Apple union push faces setback as Atlanta organizers withdraw vote bid, citing alleged intimidation, rising Covid cases
The vote was previously scheduled for next week. If successful, it would have been the first unionized Apple store in the U.S.
Shoppers walk past an Apple Store at Franklin Park Mall during Black Friday. Shoppers go to stores to take advantage of Black Friday sales during the COVID-19 pandemic.
Stephen Zenner | SOPA Images | LightRocket | Getty Images
A union vote at an Apple store at the Cumberland Mall location in Atlanta is in doubt after the union trying to organize the retail workers withdrew its request for an election.
The union, Communications Workers of America, alleged in a statement that Apple has violated labor laws and made a fair election impossible. In addition, CWA said that there are rising numbers of Covid cases at the store, which could affect the vote due to workers' health concerns.
The vote was scheduled for next week. If successful, it would have been the first unionized U.S. Apple store.
The development is a setback for Apple workers' efforts to unionize at the company's retail stores in the U.S. In addition to the Cumberland Mall location, there are at least three other Apple stores with workers holding public union drives. A union vote for workers at a store in Maryland is scheduled for June 15.
"An overwhelming majority of the workers at the Cumberland Mall Store announced that they were forming a union in April and requested recognition from the company," a CWA representative said in a statement. "Since then, Apple has conducted a systematic, sophisticated campaign to intimidate them and interfere with their right to form a union," a "behavior [that] violates U.S. law, the principles of Apple's credo and vendor code of conduct, and international human rights standards."
"We are not moving forward with the election given what Apple's response has been and the coercive environment they created," the Cumberland Mall Organizing Committee said in a message to co-workers at the store.
"It's an outrage and a shame that Apple chose to spend tens of thousands of dollars to pay a third party, outside 'union avoidance' law firm, abandon its professed values, and aggressively and deceitfully union bust in our store, interfering with our legal right to organize a union," the message continued.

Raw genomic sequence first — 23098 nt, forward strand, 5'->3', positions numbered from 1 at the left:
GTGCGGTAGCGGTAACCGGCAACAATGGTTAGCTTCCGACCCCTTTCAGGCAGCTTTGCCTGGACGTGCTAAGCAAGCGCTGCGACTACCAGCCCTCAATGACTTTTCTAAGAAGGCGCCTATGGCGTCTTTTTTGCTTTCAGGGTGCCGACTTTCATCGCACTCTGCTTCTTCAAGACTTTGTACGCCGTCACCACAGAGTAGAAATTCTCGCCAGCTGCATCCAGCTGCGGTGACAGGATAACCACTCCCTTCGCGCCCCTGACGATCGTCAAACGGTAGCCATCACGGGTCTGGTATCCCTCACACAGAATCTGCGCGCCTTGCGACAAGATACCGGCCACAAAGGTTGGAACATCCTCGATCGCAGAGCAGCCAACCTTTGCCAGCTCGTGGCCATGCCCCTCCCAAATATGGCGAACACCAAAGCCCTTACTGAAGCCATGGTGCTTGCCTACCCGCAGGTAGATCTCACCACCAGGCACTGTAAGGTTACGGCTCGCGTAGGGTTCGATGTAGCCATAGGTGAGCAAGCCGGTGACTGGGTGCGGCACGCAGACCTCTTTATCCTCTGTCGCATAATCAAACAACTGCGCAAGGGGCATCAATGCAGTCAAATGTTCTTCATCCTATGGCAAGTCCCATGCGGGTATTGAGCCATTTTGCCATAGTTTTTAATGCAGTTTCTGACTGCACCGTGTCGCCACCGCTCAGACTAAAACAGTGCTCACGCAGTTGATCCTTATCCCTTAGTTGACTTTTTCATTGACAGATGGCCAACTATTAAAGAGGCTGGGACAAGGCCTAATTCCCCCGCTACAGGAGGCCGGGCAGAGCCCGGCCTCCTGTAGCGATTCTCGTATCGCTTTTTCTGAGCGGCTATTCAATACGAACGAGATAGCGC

It said that the Atlanta store organizers will "reset" and will work with other stores to prepare them for future union drives.
Workers at the Atlanta store filed for a union drive in April, when organizers said that over 70% of the stores employees signed cards signaling interest in being represented by CWA.
Since then, Apple has faced accusations that it is deploying anti-union tactics that break labor laws. The CWA said in a unfair labor practice filing earlier this month that managers at the store held "captive audience meetings," where workers are required to attend meetings that include corporate anti-union talking points.
Earlier this week, Apple's head of retail and Human Resources said, in a video distributed internally, that she believed unions would make it harder for Apple managers to respond to employee concerns and that unions are not committed to its employees.
The Cumberland Mall organizers are asking for more transparency in how workers are paid, a commitment to diversity in management and increased Covid safety measures for employees.
"We are fortunate to have incredible retail team members and we deeply value everything they bring to Apple," an Apple representative said in response to a question about the Atlanta vote, saying the company offers strong compensation and benefits.
Earlier this week, Apple announced that it was increasing starting pay for retail employees to $22 per hour. In the message to co-workers, the Cumberland Mall organizing committee said that the unplanned raises were a direct result of its organizing drive.
"Thanks to what we started here in Atlanta, Apple will be giving all employees in all stores an unplanned raise. This is because of us," the organizing committee said.